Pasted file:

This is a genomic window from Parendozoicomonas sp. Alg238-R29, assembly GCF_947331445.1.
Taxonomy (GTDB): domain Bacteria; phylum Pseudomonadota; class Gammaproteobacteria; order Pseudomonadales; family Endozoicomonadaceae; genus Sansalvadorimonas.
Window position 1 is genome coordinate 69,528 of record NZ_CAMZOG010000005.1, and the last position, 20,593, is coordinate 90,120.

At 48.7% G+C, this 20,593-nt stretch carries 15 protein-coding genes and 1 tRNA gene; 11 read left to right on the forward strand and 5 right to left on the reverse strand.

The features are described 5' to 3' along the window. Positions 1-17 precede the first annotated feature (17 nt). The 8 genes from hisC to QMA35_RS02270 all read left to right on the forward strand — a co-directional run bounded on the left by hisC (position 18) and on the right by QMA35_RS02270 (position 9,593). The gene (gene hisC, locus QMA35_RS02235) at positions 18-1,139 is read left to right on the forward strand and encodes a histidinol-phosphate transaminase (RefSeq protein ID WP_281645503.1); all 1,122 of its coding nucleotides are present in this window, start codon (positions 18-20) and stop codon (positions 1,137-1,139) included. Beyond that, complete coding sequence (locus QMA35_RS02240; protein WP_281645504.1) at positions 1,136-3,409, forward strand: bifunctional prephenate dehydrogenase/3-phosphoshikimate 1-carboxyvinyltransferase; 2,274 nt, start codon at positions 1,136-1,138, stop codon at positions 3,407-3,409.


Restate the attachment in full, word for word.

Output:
This is a genomic window from Parendozoicomonas sp. Alg238-R29, assembly GCF_947331445.1.
Taxonomy (GTDB): domain Bacteria; phylum Pseudomonadota; class Gammaproteobacteria; order Pseudomonadales; family Endozoicomonadaceae; genus Sansalvadorimonas.
Window position 1 is genome coordinate 69,528 of record NZ_CAMZOG010000005.1, and the last position, 20,593, is coordinate 90,120.

At 48.7% G+C, this 20,593-nt stretch carries 15 protein-coding genes and 1 tRNA gene; 11 read left to right on the forward strand and 5 right to left on the reverse strand.

The features are described 5' to 3' along the window. Positions 1-17 precede the first annotated feature (17 nt). The 8 genes from hisC to QMA35_RS02270 all read left to right on the forward strand — a co-directional run bounded on the left by hisC (position 18) and on the right by QMA35_RS02270 (position 9,593). The gene (gene hisC, locus QMA35_RS02235) at positions 18-1,139 is read left to right on the forward strand and encodes a histidinol-phosphate transaminase (RefSeq protein ID WP_281645503.1); all 1,122 of its coding nucleotides are present in this window, start codon (positions 18-20) and stop codon (positions 1,137-1,139) included. Beyond that, complete coding sequence (locus QMA35_RS02240; protein WP_281645504.1) at positions 1,136-3,409, forward strand: bifunctional prephenate dehydrogenase/3-phosphoshikimate 1-carboxyvinyltransferase; 2,274 nt, start codon at positions 1,136-1,138, stop codon at positions 3,407-3,409.